All other parties had a disappointing night in Scotland. As part of its UK-wide slump, Labour lost five seats and saw its vote fall by 4.5 per cent. The Tories - who won a majority of votes in England - failed to make any advance in Scotland and are stuck on 15 per cent with just one MP, even after eight years of Labour in power. After winning two seats, the SNP has projected an air of jubilation. But although the party has made local advances, it has suffered a further seeping away of support at national level. Despite the return of Alex Salmond, widely acknowledged as a strong, charismatic leader, the party received less than 18 per cent of the vote, 2.5 points down compared to the 2001 general election under John Swinney.

Voters’ Priority: Stop the Tories

It would be a mistake to draw the conclusion that this represents a weakening of support for independence, any more than the losses suffered by the SSP signifies a backlash against the idea of socialism and wealth redistribution. Four polls conducted during the election running far higher than during the 2001 general election (ICM: 29 per cent; BBC: 33 per cent; YouGov: 34 per cent; System Three/TNS: 46 per cent). These polls also confirmed a long-standing pattern which shows support for independence by far the strongest among younger voters under 45, and among semi-skilled and unskilled workers. These figures underline the paradox that sympathy for independence is running way ahead of the combined support for Scotland’s three pro-independence political parties.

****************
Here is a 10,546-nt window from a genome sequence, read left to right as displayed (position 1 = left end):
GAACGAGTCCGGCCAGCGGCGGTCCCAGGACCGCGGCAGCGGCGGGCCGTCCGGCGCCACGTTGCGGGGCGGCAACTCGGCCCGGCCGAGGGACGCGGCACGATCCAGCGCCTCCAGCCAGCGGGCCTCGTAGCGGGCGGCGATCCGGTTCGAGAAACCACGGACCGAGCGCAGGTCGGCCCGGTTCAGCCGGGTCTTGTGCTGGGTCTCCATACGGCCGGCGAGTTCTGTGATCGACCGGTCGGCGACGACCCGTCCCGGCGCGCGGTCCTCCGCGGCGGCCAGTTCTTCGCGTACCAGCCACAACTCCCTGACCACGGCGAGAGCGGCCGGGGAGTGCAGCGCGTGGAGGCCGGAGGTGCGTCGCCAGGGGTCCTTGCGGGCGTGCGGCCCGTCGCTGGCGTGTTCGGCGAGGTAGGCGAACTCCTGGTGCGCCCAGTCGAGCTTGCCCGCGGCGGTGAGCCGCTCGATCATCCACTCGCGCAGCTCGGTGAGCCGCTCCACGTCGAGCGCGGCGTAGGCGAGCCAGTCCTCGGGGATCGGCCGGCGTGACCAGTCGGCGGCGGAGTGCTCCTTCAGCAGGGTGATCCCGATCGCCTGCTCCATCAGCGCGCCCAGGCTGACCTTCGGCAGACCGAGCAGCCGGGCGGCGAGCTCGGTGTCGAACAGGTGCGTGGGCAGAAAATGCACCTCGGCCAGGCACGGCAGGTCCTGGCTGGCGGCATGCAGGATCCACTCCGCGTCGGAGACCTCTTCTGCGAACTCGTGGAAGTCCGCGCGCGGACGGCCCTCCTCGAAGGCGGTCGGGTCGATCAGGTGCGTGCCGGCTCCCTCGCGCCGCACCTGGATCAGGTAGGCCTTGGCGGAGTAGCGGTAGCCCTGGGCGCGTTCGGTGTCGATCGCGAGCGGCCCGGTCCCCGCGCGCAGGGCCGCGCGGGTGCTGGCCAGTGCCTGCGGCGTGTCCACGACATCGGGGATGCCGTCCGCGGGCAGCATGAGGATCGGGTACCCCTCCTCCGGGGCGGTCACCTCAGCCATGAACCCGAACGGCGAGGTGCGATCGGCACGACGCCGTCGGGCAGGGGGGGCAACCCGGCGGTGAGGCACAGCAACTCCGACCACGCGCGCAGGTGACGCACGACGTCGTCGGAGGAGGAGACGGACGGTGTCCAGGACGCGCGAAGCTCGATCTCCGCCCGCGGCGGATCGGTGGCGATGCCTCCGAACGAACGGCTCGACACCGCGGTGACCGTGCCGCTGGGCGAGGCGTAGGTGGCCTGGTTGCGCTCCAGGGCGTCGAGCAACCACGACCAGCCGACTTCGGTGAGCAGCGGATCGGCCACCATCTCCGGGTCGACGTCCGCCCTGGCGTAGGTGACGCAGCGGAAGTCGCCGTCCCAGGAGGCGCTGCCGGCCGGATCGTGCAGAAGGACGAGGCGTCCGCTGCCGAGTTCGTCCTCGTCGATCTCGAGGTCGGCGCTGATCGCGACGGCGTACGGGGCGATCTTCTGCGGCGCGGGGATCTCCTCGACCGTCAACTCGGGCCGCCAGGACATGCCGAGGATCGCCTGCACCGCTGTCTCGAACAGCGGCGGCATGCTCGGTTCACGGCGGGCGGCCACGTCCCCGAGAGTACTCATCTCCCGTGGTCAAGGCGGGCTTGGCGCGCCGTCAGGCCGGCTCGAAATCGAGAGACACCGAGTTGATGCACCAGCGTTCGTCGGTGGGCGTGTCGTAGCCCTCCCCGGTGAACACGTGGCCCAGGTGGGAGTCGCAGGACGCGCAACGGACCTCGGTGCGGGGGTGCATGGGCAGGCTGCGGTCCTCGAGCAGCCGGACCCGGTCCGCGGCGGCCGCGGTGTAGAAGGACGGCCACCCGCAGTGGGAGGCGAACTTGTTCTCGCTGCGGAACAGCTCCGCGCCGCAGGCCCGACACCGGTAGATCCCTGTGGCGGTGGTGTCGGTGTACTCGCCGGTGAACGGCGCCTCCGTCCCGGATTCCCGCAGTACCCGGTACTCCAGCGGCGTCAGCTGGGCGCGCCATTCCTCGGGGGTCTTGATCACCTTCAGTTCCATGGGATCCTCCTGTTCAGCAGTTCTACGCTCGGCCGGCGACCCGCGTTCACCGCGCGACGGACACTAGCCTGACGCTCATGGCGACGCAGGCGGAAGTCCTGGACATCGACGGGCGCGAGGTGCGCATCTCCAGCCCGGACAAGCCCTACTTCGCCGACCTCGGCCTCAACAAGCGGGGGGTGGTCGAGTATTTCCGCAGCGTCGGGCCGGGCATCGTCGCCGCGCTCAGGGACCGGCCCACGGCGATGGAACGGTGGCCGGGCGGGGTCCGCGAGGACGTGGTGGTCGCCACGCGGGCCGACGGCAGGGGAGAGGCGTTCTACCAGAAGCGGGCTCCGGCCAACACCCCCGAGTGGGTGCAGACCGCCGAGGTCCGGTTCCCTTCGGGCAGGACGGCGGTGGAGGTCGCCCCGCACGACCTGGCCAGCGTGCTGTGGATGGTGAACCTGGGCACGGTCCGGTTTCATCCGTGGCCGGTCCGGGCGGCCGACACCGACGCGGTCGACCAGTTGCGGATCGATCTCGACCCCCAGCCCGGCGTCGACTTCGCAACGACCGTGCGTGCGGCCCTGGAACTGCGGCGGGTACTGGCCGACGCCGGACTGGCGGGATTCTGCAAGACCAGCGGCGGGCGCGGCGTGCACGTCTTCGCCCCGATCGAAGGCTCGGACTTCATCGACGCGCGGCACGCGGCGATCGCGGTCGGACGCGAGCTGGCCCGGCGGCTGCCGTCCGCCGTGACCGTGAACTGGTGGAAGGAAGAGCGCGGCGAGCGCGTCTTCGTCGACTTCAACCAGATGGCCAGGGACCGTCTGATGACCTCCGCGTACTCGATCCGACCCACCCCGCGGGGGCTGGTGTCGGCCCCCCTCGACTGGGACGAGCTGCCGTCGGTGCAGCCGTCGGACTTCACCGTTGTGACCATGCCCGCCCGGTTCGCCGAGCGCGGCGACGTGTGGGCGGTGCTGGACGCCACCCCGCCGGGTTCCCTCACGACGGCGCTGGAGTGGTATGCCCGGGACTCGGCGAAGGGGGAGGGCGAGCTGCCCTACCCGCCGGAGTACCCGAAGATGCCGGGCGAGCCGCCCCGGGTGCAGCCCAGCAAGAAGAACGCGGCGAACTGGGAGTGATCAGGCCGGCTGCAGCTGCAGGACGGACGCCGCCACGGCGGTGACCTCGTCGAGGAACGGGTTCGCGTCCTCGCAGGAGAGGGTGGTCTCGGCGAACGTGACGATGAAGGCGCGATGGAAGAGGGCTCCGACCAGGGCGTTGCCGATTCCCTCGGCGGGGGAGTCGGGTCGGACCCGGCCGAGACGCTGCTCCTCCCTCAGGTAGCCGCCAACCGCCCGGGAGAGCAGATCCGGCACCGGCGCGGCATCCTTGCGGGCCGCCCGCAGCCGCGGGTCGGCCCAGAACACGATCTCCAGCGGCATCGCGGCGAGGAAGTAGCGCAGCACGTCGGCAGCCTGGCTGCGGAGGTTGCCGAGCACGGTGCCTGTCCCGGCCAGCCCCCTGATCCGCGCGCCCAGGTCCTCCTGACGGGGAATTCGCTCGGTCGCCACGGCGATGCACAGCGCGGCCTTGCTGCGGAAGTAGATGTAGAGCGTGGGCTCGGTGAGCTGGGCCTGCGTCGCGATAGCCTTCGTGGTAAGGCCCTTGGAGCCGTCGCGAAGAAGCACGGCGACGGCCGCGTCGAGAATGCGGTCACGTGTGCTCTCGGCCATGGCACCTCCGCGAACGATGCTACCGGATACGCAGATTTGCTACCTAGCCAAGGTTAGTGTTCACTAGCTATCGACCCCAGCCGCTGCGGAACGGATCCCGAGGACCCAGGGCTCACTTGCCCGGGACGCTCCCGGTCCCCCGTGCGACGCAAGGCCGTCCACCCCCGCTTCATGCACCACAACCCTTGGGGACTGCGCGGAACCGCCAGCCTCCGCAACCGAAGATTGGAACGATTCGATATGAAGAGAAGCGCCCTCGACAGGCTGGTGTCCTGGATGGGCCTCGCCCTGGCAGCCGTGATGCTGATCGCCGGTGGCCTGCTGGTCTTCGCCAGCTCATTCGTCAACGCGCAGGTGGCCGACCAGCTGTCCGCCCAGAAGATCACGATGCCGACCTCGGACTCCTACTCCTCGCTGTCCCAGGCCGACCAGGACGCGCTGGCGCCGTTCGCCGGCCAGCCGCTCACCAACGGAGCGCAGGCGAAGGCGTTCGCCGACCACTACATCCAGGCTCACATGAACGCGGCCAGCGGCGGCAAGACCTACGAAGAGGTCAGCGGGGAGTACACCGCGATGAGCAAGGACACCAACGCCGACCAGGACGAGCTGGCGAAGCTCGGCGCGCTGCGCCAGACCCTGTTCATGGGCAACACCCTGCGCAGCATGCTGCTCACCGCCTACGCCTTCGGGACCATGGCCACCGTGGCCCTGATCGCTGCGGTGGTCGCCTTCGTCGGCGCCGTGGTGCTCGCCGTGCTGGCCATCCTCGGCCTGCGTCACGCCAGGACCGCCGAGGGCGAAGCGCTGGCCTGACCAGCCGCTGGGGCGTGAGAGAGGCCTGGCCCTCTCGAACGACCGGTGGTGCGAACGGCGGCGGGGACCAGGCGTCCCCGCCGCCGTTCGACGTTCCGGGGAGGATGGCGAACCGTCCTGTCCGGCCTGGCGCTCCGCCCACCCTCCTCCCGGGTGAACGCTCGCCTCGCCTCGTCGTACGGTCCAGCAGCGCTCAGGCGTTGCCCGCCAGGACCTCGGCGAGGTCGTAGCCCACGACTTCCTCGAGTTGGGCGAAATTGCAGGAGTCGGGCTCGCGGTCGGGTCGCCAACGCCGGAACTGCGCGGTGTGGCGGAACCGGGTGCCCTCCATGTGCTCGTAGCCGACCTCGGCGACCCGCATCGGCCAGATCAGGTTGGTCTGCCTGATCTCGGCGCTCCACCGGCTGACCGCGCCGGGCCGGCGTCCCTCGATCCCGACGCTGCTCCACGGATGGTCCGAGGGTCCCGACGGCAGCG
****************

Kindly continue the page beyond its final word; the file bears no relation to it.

But for all except the hard-core pro-independence voters, this was not seen as an election that could strike a blow at the future of the United Kingdom. Nor was it seen as an election that could deliver socialist change. Instead, most Scottish voters saw this as an as an election in which the main priority was to stop the Tories by voting Labour. Others, especially younger voters, saw it as an election in which the priority was to weaken New Labour’s supremacy in Westminster by voting Lib Dem.